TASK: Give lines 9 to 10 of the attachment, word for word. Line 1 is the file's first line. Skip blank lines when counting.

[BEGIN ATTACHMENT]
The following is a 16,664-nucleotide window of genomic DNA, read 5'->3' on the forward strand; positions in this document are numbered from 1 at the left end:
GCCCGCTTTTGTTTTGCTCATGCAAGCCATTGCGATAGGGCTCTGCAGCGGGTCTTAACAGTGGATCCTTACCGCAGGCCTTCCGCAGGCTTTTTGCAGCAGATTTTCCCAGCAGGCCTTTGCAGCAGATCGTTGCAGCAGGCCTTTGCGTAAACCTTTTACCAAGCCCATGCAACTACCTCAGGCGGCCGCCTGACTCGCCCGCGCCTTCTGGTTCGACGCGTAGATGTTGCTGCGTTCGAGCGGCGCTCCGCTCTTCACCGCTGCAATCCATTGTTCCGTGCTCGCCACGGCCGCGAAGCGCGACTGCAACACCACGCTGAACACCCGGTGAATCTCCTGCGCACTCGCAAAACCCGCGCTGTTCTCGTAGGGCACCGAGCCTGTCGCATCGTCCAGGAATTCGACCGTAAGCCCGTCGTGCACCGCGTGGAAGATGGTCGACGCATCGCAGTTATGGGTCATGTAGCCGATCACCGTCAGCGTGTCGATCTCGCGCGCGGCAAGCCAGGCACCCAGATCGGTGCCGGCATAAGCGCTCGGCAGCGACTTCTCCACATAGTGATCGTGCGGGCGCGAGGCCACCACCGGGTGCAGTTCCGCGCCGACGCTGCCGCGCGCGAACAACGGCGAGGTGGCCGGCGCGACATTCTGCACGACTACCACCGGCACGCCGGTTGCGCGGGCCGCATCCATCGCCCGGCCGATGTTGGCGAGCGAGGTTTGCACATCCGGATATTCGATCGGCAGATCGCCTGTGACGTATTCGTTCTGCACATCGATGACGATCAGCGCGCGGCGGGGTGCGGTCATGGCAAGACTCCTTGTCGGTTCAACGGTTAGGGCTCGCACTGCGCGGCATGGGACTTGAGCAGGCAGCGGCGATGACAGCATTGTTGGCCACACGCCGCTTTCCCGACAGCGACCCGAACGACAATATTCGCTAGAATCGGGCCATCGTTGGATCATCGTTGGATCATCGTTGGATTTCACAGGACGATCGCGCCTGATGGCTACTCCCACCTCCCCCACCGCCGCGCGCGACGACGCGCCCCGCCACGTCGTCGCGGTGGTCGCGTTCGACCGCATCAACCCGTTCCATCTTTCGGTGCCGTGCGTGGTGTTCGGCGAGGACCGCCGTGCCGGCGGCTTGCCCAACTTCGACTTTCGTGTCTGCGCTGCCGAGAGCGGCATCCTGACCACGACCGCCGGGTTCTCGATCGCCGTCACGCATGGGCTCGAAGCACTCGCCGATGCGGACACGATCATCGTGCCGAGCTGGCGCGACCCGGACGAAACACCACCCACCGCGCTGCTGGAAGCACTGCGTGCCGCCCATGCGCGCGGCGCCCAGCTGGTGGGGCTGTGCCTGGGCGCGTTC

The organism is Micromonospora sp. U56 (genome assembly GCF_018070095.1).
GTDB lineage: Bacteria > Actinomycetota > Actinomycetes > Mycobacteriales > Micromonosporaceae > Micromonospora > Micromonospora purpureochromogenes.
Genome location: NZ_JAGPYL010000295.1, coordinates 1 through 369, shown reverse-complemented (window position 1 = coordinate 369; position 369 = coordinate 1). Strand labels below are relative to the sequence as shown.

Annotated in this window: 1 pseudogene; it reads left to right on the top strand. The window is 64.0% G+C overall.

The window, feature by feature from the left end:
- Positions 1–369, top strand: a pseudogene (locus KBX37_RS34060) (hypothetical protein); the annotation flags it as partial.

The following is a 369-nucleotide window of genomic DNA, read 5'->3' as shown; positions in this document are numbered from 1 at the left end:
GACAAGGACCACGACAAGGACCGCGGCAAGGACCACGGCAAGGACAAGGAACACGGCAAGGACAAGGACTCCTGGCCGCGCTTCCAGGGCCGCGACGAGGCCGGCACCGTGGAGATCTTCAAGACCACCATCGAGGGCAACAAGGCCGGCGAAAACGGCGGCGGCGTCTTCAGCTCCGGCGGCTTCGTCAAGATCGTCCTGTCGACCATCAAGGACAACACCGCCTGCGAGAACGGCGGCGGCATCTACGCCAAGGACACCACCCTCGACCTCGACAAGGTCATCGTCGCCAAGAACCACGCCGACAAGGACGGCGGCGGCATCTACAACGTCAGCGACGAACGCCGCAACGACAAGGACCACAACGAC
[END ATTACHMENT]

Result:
The following is a 369-nucleotide window of genomic DNA, read 5'->3' as shown; positions in this document are numbered from 1 at the left end:
GACAAGGACCACGACAAGGACCGCGGCAAGGACCACGGCAAGGACAAGGAACACGGCAAGGACAAGGACTCCTGGCCGCGCTTCCAGGGCCGCGACGAGGCCGGCACCGTGGAGATCTTCAAGACCACCATCGAGGGCAACAAGGCCGGCGAAAACGGCGGCGGCGTCTTCAGCTCCGGCGGCTTCGTCAAGATCGTCCTGTCGACCATCAAGGACAACACCGCCTGCGAGAACGGCGGCGGCATCTACGCCAAGGACACCACCCTCGACCTCGACAAGGTCATCGTCGCCAAGAACCACGCCGACAAGGACGGCGGCGGCATCTACAACGTCAGCGACGAACGCCGCAACGACAAGGACCACAACGAC